When Deutsche Finance Group looked to crack the U.S. real estate market, it set its sights on a prime Manhattan corridor.
In August 2018, the German investment firm’s new U.S. subsidiary picked up the top floors of the Gucci building with New York-based developer Michael Shvo and Turkish real estate mogul Serdar Bilgili for $135 million. The partners are planning to redevelop 25 floors at 685 Fifth Avenue into Mandarin Oriental-branded luxury residences with views of Central Park and the Midtown skyline.
Over the last 24 months, Deutsche Finance — no relation to Deutsche Bank — has partnered in 13 U.S. real estate deals from Boston to San Francisco, totaling about $2 billion in equity. That marks one of the largest foreign buying sprees in recent years, after Chinese investors pulled back.
The group’s recent spate of direct investments in the United States has led to a dramatic expansion in the company’s scale. Deutsche Finance has quadrupled its assets under management to €6.9 billion from €1.5 billion at the end 2017. While the firm has invested in 47 countries since 2005, its recent growth has been concentrated in the more developed markets of the U.S. and Europe.
“They had been thinking about North America, and I think the Shvo-Bilgili thing was a catalyst for it — it allowed them to have a deal and create a platform around it,” said a source familiar with the firm’s history who asked not to be named. Deutsche Finance declined to be interviewed for this article.
Even as the pandemic has slowed transaction volume and made property owners and lenders alike question valuations, Deutsche Finance appears to be sticking to its strategy. In October, the firm and a group led by Shvo closed on the $650 million acquisition of the Transamerica Pyramid in San Francisco. And some of the German firm’s recent investments, such as a Boston life-sciences project, may even stand to benefit from the current environment.
Once the ball started rolling in the U.S., the massive amount of German capital waiting to be deployed — driven abroad by low to negative interest rates at home — would soon lead to one blockbuster deal after another.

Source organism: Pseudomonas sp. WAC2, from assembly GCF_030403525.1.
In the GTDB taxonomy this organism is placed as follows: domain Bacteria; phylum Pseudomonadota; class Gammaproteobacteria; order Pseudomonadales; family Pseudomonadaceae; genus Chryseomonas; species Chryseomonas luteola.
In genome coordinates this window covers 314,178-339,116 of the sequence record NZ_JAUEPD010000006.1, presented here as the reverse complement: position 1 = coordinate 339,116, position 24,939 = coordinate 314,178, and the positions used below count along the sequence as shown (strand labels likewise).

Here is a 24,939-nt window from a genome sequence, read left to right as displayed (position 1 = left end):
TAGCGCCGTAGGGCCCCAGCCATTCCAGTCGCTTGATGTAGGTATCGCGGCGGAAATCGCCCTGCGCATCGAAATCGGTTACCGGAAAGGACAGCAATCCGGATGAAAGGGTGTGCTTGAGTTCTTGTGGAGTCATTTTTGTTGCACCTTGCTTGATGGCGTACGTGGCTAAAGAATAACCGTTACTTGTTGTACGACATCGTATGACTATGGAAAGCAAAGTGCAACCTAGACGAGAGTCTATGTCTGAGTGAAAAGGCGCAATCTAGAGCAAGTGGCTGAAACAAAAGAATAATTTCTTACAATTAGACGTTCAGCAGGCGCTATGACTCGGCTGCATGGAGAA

“They have lower yield requirements and a lot of capital, so if they trust you — like they do with Deutsche Finance — then it’s a pretty interesting capital source,” the source said.
Birth of the club deal
The nature of Deutsche Finance’s business isn’t that easy to pin down.
The group has been active in the real estate, private equity and infrastructure space since its founding in 2005. “We are a business platform and not a business in the classical sense,” the firm’s founder and chairman Thomas Oliver Müller told a German trade publication in a January 2019 interview.
Deutsche Finance is backed by at least 15 financial institutions, including some of Germany’s largest pension funds, as well as more than 35,000 mom-and-pop retail investors in Germany.
Since 2008, Deutsche Finance has closed more than a dozen funds for private investors. But as part of its U.S. expansion, the group is experimenting with what it calls “club deal” funds, which allows small investors to invest alongside financial institutions.
The first such fund was launched in 2019, to raise $40 million in equity for a life sciences development near Boston. The fund raised its target within three weeks.
“This is a truly entrepreneurial real estate investment, in which the investors take an active part,” Theodor Randelshofer, head of Deutsche Finance’s sales division, said in an interview with German trade publication Finanzwelt early this year. “Retail investors had no access to this — until our first club deal in November 2019.”
Deutsche Finance is not alone in raising significant amounts of capital from retail investors in Germany. For example, Jamestown L.P. — an affiliate of Germany-based Jamestown US-Immobilien GmbH — has closed 38 U.S. real estate funds with capital from more than 80,000 small investors over the past three decades.
Pursuing investment opportunities around the globe, Deutsche Finance built up a sprawling network of properties spanning from Brazil and Chile to Indonesia and Vietnam, including not only office and residential properties but also hospitals, gas stations, casinos and ports.
“Fundamentally, all countries are on our investment shortlist,” Müller said in a 2018 interview. “There’s certainly always temporary attention on a specific country, but that has less to do with the country itself than with an asset manager on the ground that is offering us an interesting investment opportunity.”
But after taking significant book losses in Turkey amid that country’s currency crisis, Deutsche Finance began laying the groundwork for its big push into the U.S.
“We will make more Euro investments and overall focus more on Europe and the U.S.,” Deutsche Finance chief investment officer Sven Neubauer said in a 2018 interview. “That also means there will be fewer emerging markets in the portfolio.”
The first signature deal of Deutsche’s new Euro-American strategy closed in early 2017, when its newly founded London-based subsidiary, Deutsche Finance International, acquired the British capital’s landmark Olympia Exhibition Centre for €330 million in partnership with U.K. private-equity firm Yoo Capital, Bayerische Versorgungskammer and Versicherungskammer Bayern.
The acquisition and planned redevelopment of the Olympia marked “the successful start to a number of interesting ‘club deals’ and joint ventures for investors,” Neubauer said at the time.
That pipeline would include Deutsche Finance’s first direct investments in the U.S.
By August 2018, the firm launched Deutsche Finance America, headed by former Amstar Group president Jason Lucas.
Boots on the ground
It was a Turkish connection that brought Deutsche Finance to its first deal in the U.S.
Shvo and Bilgili sat at dinner with the broker who would ultimately help the partners line up financing they needed to get the Gucci building deal over the finish line.